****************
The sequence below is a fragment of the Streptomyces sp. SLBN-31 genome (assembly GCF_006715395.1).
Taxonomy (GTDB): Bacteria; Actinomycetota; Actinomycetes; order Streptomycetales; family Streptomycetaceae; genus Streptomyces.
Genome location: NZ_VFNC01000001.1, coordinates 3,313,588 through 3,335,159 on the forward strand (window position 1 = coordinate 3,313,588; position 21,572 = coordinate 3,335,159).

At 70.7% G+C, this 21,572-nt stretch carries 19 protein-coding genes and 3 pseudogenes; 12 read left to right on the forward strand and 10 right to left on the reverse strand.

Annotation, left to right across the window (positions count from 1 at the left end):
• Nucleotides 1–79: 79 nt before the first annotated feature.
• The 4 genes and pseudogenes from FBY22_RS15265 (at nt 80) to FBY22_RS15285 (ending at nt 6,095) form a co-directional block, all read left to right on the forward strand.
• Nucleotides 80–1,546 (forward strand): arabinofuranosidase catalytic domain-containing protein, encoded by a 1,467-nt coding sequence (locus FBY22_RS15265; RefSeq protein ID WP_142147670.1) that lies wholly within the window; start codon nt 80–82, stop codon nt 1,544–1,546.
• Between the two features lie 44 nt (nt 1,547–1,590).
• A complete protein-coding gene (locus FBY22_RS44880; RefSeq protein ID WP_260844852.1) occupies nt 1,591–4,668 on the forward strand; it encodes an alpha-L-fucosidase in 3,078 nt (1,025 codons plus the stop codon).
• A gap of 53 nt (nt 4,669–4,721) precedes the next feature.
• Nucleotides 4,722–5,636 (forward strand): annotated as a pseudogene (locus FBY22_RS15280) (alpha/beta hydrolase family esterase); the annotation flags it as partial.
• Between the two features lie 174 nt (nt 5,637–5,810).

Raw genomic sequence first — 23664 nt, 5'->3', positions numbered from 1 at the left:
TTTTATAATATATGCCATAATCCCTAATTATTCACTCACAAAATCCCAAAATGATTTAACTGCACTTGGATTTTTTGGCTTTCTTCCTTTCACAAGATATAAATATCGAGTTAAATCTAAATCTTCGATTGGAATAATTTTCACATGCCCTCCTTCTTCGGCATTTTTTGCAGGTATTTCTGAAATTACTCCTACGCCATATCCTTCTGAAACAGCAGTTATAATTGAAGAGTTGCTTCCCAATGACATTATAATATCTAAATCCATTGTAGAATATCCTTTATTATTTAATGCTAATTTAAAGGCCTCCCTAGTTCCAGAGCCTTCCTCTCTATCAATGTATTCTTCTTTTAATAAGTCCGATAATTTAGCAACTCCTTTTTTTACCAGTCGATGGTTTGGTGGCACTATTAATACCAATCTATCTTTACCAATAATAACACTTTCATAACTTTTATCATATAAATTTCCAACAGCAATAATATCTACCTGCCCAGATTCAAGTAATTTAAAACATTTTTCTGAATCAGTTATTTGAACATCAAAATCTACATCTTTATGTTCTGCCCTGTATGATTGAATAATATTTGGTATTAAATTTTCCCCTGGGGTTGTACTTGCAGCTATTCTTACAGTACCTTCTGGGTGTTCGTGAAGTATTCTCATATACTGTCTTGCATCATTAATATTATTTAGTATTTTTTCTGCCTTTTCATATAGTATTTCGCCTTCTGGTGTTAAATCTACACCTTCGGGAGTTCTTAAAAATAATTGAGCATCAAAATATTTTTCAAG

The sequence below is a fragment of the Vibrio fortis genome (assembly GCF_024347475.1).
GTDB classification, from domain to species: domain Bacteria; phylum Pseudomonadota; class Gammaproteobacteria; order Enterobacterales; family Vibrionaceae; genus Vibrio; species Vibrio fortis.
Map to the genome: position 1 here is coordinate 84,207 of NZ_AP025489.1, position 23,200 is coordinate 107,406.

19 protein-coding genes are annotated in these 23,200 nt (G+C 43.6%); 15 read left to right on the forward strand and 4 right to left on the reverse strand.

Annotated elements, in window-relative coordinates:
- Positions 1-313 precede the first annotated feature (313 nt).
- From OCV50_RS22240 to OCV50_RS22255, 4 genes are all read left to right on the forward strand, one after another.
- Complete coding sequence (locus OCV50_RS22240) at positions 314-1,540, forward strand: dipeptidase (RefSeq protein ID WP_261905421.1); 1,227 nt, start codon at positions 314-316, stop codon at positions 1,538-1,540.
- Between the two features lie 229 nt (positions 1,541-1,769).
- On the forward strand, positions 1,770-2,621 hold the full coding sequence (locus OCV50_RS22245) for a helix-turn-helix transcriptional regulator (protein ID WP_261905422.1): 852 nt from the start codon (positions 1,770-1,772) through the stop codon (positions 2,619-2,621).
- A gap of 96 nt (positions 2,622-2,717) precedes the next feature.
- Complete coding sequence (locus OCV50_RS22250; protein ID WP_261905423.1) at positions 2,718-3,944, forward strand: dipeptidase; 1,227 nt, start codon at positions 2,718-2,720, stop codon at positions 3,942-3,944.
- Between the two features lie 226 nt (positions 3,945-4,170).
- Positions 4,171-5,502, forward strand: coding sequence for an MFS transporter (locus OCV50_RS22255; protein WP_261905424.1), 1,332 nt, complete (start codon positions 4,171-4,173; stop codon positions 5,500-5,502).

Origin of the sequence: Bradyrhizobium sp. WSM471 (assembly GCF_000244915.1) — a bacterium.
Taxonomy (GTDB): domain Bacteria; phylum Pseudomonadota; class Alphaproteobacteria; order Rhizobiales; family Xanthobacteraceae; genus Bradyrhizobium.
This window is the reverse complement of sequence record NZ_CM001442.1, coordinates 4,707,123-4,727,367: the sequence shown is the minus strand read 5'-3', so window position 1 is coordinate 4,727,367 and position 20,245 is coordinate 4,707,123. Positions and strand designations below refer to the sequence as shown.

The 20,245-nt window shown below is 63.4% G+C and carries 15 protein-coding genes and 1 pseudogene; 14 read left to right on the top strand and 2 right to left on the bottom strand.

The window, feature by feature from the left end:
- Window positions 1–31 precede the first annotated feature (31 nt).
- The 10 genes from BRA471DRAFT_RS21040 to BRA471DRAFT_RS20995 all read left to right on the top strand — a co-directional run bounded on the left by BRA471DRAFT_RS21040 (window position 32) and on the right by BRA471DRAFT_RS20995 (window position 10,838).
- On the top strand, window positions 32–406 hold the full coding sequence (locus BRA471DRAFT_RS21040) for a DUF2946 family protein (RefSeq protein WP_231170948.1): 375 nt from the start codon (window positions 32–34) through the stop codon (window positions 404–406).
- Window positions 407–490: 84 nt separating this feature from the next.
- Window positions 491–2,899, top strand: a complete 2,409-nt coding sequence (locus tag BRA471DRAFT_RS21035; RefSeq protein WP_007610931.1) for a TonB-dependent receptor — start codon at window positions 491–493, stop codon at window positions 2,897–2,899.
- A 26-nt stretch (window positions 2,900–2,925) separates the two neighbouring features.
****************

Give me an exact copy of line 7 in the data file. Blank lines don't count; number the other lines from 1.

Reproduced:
• The 4 genes and pseudogenes from FBY22_RS15265 (at nt 80) to FBY22_RS15285 (ending at nt 6,095) form a co-directional block, all read left to right on the forward strand.